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They’re Not Just Clowning Around
By James Yeara

Typo
By Jamie Adkins; co-directed by Jamie Adkins, Gypsie Snyder and Yves Dagenais

Cirque & Company, New York State Theatre Institute, Nov. 5

Typo, Jamie Adkins’ nouveau vaudevillian extravaganza, is 65 minutes of pure physical joy, the type of rush that comes when master entertainers let themselves soar. Done with a minimum of spoken words before Guillaume Lord’s bare-bones set (a 14-foot wooden ladder up left, old wooden boxes down left hiding the marvelous Ann Marie Levasseur’s piano, a wooden table and typewriter midstage center and, most significantly, up center, a wire-mesh trash bin full of crumpled papers full of typos), Typo is a whirlwind of fun. If you can imagine master clown Bill Irwin’s classic The Regard of Flight meets Stomp! on the set of Blue’s Clues, you can see the sounds and feel the sights of Typo.

Incorporating music, mime, juggling, balancing, mask (I defy anyone not to laugh when Adkins stuffs his mouth with multiple ping-pong balls, pushing them ever further into his cheeks until he resembles a chipmunk with a thyroid disorder), hat tricks, tightrope (“funambulism,” the teacher’s guide points out) and slack-wire dancing (“walking” is too pedestrian a gerund to use in describing Adkin’s skill), Typo has something for anyone. A squirming 7-year-old in the row behind me whined loudly, “What’s going on mommy?” as the lights went up on Adkins, perched like The Thinker on the chair in front of his typewriter, ripping out a sheet of paper, crumpling it, pitching it and missing the wire basket. But by the time Adkins was juggling the crumpled paper, along with ping-pong balls, then juggling the balls by blowing them out of his mouth (some 20 feet into the air), the 7-year-old knew what was going on: laughter. Adkins has a preternatural balance and a gleeful smile that mirrors Irwin’s grin of good cheer. As each lazzi (phsyical routine) plays out after Adkins types, reads, then crumples the sheet, the laughter builds. It was like listening to the rhythm of waves, waiting for the routine to build, and build, and build, then curl and crash with laughter.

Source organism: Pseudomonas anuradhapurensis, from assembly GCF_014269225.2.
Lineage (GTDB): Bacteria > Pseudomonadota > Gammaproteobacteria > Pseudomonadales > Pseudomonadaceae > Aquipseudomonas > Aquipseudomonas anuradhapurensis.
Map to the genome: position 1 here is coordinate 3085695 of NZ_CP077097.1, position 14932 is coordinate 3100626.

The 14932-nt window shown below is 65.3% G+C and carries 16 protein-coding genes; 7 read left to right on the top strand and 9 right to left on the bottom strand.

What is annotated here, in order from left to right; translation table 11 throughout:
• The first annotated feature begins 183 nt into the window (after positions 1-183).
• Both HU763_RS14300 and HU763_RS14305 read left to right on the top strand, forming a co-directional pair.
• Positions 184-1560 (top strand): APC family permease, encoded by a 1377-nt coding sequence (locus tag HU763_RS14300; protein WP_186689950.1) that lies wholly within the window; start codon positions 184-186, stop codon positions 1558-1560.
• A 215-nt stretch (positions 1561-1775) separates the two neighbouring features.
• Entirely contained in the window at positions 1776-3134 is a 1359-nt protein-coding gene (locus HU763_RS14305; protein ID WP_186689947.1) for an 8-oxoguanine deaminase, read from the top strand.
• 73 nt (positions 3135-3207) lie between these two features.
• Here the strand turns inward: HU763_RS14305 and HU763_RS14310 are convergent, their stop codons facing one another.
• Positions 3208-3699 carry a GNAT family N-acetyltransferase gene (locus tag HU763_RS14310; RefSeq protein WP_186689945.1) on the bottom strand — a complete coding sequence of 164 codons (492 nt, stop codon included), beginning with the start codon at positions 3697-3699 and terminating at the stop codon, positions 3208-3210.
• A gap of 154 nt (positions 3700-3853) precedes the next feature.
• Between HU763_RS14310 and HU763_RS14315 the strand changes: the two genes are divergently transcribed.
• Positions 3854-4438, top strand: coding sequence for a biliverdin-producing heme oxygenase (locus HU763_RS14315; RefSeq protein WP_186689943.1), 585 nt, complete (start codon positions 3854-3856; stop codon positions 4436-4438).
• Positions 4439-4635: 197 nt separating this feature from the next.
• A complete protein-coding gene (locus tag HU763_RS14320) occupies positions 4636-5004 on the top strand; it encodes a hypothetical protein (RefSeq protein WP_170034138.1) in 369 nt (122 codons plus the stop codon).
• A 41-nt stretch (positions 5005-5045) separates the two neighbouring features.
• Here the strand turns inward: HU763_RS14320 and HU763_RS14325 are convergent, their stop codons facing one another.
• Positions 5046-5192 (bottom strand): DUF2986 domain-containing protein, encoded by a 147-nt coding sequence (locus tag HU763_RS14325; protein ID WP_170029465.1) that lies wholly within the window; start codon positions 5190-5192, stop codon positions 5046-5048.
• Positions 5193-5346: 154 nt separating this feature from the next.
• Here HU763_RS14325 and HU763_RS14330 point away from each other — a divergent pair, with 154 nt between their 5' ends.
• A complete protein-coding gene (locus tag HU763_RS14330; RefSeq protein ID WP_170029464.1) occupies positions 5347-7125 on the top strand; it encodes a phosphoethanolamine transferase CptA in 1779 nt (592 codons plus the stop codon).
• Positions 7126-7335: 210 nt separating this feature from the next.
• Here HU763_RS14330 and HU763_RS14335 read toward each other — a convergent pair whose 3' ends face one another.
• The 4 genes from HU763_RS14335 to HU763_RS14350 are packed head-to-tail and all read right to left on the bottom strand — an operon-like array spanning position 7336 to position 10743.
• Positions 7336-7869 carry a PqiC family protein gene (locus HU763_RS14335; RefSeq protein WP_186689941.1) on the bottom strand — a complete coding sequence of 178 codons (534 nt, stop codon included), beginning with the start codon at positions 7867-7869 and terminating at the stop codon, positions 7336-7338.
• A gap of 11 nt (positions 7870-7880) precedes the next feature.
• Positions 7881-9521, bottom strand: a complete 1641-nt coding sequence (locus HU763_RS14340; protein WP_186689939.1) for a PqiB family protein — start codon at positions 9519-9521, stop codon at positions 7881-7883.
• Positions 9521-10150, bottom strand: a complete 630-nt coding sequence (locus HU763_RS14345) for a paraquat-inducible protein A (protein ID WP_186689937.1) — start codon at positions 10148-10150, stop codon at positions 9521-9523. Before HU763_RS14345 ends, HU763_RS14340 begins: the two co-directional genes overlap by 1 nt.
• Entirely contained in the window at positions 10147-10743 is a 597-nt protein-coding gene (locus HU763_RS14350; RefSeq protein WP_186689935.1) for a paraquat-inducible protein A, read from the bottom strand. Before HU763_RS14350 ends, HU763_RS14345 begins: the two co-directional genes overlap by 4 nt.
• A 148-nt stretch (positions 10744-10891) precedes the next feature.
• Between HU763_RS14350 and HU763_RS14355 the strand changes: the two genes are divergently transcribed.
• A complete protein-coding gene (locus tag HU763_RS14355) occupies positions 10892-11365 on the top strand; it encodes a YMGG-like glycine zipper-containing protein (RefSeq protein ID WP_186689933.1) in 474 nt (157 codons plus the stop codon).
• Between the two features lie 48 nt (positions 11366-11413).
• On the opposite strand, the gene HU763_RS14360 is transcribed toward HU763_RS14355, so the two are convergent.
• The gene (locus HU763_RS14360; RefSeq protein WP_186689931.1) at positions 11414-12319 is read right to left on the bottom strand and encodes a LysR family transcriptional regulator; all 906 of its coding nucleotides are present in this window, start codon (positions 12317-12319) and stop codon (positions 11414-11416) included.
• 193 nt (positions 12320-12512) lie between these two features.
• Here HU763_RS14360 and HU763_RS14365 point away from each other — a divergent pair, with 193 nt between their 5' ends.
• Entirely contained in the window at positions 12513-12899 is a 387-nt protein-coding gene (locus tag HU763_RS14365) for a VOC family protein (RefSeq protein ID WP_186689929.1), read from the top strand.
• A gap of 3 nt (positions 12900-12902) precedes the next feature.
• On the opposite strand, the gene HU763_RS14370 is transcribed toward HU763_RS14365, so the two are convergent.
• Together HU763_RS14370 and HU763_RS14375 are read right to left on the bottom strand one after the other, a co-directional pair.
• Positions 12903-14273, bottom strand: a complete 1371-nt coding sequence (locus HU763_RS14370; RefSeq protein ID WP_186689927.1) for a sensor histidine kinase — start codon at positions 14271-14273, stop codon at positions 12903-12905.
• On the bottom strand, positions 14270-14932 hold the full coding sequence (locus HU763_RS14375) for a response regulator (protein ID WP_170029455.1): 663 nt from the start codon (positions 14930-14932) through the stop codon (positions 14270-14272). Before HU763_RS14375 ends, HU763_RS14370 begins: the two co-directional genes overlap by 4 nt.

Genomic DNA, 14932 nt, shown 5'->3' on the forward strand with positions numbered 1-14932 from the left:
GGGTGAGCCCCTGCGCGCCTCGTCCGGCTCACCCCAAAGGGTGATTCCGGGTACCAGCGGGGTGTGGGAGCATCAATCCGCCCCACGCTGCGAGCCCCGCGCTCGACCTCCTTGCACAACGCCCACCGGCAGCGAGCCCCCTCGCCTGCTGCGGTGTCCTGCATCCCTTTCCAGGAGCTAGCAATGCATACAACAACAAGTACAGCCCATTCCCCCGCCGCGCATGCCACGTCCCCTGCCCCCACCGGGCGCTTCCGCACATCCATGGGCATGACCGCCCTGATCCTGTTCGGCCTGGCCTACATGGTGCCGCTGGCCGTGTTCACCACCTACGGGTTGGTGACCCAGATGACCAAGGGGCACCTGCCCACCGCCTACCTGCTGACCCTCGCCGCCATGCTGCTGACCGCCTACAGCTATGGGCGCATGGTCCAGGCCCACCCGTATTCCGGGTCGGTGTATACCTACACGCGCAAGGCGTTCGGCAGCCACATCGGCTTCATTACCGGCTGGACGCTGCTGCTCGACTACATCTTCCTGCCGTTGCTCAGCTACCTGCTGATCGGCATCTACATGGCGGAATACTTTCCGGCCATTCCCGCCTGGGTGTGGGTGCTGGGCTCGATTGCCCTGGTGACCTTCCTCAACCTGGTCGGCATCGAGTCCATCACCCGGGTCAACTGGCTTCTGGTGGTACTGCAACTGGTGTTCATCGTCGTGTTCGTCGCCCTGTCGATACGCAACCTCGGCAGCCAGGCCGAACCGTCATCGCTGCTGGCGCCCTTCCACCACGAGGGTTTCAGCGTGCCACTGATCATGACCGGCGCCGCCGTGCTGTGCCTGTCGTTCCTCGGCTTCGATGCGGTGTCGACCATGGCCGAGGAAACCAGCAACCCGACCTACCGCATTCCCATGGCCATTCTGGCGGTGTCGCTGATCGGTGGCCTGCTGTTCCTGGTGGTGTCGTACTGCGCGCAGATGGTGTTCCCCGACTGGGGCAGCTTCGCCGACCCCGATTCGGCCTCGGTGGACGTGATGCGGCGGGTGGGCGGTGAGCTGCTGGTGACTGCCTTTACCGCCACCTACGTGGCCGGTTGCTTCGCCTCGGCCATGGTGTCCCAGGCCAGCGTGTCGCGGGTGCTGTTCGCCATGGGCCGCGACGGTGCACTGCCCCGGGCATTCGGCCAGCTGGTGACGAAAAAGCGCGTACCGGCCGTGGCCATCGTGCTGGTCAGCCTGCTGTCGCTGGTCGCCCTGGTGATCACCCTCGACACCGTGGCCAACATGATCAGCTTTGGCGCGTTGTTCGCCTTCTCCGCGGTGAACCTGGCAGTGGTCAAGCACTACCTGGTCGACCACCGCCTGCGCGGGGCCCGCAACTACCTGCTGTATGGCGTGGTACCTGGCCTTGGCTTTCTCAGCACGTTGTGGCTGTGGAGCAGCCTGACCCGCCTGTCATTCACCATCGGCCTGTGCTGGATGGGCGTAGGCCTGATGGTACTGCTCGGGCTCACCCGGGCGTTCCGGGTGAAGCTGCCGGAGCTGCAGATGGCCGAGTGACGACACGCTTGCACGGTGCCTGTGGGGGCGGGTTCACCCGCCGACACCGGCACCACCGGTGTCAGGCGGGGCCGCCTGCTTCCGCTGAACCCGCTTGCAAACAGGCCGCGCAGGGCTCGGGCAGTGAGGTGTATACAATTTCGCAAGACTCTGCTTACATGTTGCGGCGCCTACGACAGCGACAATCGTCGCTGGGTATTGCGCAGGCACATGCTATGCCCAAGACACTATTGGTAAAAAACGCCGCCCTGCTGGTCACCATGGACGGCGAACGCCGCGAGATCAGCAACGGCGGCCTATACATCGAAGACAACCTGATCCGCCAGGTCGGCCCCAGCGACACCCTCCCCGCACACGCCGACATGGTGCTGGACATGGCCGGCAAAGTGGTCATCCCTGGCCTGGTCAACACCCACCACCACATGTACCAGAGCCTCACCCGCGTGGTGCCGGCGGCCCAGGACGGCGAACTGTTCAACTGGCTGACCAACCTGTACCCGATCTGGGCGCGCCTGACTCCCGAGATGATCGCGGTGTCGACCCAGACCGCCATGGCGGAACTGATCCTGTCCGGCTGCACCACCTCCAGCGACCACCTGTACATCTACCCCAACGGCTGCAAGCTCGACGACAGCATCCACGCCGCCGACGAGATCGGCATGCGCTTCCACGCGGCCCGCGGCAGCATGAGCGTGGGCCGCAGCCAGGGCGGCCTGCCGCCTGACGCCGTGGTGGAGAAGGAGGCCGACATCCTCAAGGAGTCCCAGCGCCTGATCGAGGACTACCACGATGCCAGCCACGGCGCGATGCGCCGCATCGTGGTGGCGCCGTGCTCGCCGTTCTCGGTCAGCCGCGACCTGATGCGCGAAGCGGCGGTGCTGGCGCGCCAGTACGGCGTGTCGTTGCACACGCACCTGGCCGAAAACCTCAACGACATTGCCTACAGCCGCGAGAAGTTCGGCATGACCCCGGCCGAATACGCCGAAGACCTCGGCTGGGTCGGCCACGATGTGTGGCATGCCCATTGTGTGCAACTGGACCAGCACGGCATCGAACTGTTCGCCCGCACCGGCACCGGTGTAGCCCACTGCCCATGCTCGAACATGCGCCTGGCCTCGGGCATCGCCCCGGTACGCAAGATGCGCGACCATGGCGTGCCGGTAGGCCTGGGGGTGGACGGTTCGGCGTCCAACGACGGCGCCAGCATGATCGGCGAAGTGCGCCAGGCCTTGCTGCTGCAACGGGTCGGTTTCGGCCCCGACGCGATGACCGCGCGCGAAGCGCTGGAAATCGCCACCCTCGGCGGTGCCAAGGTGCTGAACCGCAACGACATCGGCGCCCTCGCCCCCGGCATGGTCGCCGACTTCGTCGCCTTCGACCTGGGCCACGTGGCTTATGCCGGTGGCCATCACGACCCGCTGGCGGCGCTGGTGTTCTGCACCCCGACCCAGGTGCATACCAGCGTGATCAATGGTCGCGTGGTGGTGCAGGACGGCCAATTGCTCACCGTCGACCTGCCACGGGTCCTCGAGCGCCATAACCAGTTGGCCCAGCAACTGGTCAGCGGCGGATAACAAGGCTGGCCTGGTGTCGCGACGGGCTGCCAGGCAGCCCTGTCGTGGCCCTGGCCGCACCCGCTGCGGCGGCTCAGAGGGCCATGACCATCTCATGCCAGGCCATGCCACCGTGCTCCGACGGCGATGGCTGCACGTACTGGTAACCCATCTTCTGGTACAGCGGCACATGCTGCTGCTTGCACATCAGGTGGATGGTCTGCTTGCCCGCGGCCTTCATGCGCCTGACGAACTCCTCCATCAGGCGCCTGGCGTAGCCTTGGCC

Yet during these 65 minutes, in which the dynamic duo create smiles and guffaws in the audience, they also captured a shy Chaplin-esque glow between two would-be lovers, which sparkles as they walk upstage into the setting sun by Typo’s end. The mad displays of physical prowess are displaced by a tenderness that is touching. Typo is a deft demonstration of clowning, acrobatics, and comic mannerisms, more sleight of body than just mere hand manipulations; but it also possesses a longing ache to be something more, have something more, be with someone more—this is the mark of great clowning. Typo is a show that makes no mistakes about where its body and its heart are heading; they are both going where the laughter is, and where something more can be.

Typo was a sight to see; but, more, it was a marvel for the feelings it evoked, and that makes for a singular show that will hopefully soon return. We need all the laughter, grace, intelligence, and tenderness that we can get right now, and we need to remember that ache to be something more than we are.

 

“It was like listening to the rhythm of waves, waiting for the routine to build, and build, and build, then curl and crash with laughter.”


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